Most heroes in costume drama movies speak lines directly from our own time. I’ve yet to see a cinematic Roman general, being a serious hero, look at an animal’s liver and says: “ this smells bad; no battle today”. »

12 Jan 2007

Le Donne di Puccini

The recording date is given as November the 12th 1994. Since recording sessions usually last more than one day, and as a radio orchestra is playing, we may safely assume this CD to be derived from a public broadcasted concert by the ‘4 sopranos’ capitalizing on the concept made popular by Domingo, Carreras, and Pavarotti. »

10 Jan 2007

MOZART: Così fan tutte

The booklet essay by Gottfried Kraus (translated from the German by Stewart Spencer) for this TDK release of the 1983 Salzburg Così fan tutte presents an intriguing history of the opera, with the Austrian festival taking in a central role in the work’s return to the standard repertory. »

10 Jan 2007

MARTINŮ: Peach Blossom; The Orphan and Other Songs

The artsong in the twentieth century benefits from the efforts of national composers, like Bohuslav Martinů (1890–1959), who stimulated the genre by incorporating regional folk elements into their music. »

07 Jan 2007

PUCCINI: Tosca

Decca loves to repackage this set. Your reviewer first acquired it as a low-price "Double Decca" release, with no libretto. Just a couple years ago saw another incarnation, with a great cover pic of Price and Karajan locked in an embrace - Karajan as Scarpia? Or Cavaradossi - take one's pick. »

07 Jan 2007

WAGNER: Siegfried

The cover art for the Opus Arts DVD of Wagner's Siegfried, from the Nederlandse Opera in 1999, features Mime, as impersonated by Graham Clark, in amazing make-up and costume: a bald, bulging head almost split down the middle by a furrow of anxiety, and clad in a ghastly green insect-like carapace, including wire-like hair and a bobbing tail-sack. »

07 Jan 2007

NIELSEN: Complete Symphonies

Notable among recent releases, the set of the Complete Symphonies by Carl Nielsen (1865-1931) on DVD makes available some fine performances of the composer’s important contributions to the genre. »

29 Dec 2006

VERDI: Aida

A luminous blue backdrop, sliding columns, a solitary iconic prop (an over-sized falcon head in the opening scene, for example), singers frozen in stiff, awkward poses — yes, it's a Robert Wilson spectacular! »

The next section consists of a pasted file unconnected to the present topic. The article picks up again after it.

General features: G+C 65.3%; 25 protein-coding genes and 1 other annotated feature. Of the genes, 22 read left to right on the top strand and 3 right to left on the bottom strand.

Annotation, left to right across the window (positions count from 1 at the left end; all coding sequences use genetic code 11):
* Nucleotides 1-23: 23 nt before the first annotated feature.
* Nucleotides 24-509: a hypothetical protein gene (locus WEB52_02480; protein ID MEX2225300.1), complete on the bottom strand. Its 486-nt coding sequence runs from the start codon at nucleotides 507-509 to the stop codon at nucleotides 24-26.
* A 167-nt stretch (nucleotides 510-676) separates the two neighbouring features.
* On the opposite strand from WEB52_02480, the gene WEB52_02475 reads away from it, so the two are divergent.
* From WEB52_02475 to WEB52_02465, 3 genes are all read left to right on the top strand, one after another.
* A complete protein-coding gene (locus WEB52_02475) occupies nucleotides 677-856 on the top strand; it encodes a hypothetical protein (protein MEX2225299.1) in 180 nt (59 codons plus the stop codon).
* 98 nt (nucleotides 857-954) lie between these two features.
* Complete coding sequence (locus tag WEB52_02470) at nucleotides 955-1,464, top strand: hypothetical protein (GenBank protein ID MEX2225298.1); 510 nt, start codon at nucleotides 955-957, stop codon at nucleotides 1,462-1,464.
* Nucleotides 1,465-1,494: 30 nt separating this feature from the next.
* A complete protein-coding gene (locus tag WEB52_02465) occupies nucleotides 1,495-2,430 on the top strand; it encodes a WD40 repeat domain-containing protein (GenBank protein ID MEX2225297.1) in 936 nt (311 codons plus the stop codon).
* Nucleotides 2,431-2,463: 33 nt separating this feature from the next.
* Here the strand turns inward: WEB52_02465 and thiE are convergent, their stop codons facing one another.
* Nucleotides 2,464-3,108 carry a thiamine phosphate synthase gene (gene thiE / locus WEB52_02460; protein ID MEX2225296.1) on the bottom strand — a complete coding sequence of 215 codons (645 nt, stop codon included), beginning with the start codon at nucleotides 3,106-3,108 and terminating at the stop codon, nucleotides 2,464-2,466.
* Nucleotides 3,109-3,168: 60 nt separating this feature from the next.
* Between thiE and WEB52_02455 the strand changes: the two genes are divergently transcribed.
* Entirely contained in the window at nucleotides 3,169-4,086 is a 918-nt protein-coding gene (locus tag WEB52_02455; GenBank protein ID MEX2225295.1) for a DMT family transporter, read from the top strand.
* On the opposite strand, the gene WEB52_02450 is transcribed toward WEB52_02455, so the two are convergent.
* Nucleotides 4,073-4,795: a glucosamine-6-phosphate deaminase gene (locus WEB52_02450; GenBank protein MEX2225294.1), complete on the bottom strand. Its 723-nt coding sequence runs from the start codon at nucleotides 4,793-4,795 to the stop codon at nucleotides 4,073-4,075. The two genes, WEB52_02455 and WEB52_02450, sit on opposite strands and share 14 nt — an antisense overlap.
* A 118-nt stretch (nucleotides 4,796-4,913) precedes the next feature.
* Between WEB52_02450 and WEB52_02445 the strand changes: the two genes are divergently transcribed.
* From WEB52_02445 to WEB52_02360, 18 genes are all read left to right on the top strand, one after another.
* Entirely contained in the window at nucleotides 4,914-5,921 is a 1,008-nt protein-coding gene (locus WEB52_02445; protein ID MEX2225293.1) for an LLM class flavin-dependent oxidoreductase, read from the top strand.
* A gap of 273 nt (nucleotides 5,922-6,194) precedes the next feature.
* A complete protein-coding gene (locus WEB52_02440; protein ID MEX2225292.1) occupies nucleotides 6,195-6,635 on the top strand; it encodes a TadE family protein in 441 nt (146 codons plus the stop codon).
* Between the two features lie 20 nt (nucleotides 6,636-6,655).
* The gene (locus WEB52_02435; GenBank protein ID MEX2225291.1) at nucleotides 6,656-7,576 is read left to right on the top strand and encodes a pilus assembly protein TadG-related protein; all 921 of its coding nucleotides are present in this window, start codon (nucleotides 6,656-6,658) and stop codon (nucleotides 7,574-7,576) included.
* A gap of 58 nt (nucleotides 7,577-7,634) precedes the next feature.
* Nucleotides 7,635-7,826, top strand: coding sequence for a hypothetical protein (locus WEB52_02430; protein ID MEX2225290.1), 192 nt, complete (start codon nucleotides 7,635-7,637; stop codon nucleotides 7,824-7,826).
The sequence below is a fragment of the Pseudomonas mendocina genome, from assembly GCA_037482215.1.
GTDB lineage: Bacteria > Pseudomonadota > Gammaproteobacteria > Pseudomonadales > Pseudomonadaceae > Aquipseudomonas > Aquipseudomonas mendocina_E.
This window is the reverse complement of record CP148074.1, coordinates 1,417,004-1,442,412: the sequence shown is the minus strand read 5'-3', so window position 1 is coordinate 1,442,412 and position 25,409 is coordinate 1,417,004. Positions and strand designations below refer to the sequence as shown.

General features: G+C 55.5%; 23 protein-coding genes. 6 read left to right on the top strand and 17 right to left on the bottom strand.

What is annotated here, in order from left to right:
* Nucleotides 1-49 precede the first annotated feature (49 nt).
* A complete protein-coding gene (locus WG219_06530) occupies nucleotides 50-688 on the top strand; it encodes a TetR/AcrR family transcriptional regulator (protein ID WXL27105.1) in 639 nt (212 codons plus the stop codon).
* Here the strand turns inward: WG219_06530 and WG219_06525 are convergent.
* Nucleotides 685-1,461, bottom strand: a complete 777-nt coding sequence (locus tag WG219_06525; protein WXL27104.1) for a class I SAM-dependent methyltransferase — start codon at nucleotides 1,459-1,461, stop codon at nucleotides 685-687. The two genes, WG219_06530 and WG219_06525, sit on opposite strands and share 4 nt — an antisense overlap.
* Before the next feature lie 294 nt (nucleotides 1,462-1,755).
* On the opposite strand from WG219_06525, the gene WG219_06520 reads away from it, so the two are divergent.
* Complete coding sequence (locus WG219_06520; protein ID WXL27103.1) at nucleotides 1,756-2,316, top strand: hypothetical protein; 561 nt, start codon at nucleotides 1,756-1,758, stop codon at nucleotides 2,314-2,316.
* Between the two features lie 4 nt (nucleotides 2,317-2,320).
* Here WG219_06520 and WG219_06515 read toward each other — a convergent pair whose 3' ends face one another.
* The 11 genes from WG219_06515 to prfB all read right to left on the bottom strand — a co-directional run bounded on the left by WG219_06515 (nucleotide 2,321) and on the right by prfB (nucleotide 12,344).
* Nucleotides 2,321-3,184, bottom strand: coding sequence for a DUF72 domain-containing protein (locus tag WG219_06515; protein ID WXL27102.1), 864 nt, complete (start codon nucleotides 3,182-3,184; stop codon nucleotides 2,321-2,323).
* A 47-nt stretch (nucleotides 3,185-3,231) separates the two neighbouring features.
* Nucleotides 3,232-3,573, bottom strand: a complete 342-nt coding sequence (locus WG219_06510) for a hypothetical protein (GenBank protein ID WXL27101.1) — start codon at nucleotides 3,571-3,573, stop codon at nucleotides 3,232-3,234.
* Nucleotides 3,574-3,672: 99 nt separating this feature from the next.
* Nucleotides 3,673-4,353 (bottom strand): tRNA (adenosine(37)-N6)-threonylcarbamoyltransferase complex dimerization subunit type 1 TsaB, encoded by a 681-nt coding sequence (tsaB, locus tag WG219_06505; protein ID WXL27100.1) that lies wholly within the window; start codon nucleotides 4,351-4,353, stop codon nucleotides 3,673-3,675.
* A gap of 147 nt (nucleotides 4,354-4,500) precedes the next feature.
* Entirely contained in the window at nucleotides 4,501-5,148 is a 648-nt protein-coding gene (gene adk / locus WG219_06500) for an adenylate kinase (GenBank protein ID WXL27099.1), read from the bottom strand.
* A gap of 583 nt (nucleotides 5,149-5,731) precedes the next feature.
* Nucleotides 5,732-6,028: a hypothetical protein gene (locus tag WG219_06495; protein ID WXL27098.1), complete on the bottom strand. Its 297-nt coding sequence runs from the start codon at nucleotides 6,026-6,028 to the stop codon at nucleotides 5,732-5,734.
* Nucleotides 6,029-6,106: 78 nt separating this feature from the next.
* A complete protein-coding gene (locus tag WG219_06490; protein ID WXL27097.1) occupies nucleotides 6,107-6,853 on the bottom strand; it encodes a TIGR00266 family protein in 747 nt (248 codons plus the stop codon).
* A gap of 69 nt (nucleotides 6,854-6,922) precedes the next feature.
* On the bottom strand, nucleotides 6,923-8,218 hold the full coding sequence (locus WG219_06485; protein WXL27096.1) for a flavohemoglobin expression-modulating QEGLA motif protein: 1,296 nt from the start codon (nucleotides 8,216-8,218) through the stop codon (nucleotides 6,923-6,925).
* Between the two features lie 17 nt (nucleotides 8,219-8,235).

28 Dec 2006

MOZART: The Glyndebourne Collection

What kind of opera lovers will appreciate this big DVD box the most? »

28 Dec 2006

MUSSORGSKY: Boris Godunov

One of the best opera DVDs released in 2006 was the Salzburg La Traviata, with Rolando Villazon and Anna Netrebko able to make full use of their vocal charisma and acting skills in Willy Decker's sharp, sexy production. »

28 Dec 2006

BARBATO: O Cientista (The Scientist)

Rio de Janeiro, as the capital of the Empire and later the Republic of Brazil, had an extensive history of opera during the 19th century, well-documented by newspapers and magazines of the day, which included the conducting debut of Arturo Toscanini in a local performance of Aida in 1888, described in the memoirs of Brazilian composer and entrepreneur Artur Napoleão. »

23 Dec 2006

ROSSINI: Il barbeire di Siviglia

Rossini’s comic masterpiece premiered in 1816, which means a big anniversary lies just a few years ahead. »

22 Dec 2006

VIVALDI: Dixit Dominus, RV 807
GALUPPI: Laetatus Sum; Nisi Domine; Lauda Jerusalem

This disc presents the first recording of a work newly ascribed to the Red Priest (by musicologist Janice Stockigt), the Dixit Dominus held at the State Library of Saxony in Dresden, where it was ascribed to Vivaldi’s younger Venetian colleague, Baldassare Galuppi (who is experiencing a renaissance of late, with various new discs of operas and sacred works). »

21 Dec 2006

MONTEVERDI: Vespers

The collection of sacred compositions published by Claudio Monteverdi in Venice in 1610 with a Latin title of jaw-breaking length (in which vesperae is only the tenth word) has attained the sort of elevated status granted to but a few works, which stand so high that the rest of the landscape is almost invisible from their peaks, or to put it in plainer language, a music-lover may have heard or heard of the Vespers without knowing any of the composer’s other works, nor those of his contemporaries (rather like the Four Seasons, or The Sorcerer’s Apprentice). There are over two dozen recordings of the work on the market at this writing. »

16 Dec 2006

HANDEL: Messiah

Undoubtedly the appearance of Handel’s Messiah in late December means different things to different people. »

13 Dec 2006

George London: Spirituals

Previously unreleased, this collection of Spirituals never received the approval of the Canadian-born bass-baritone George London (1920-85) for release when it was prepared in 1963. »

13 Dec 2006

LOEWE: Lieder and Balladen

Of the nineteenth-century composers of music for solo voice, Carl Loewe (1796-1869) is one of the most voluminous, with his songs, with his works in this genre filling seventeen volumes in the uniform edition. »

08 Dec 2006

The Deepest Desire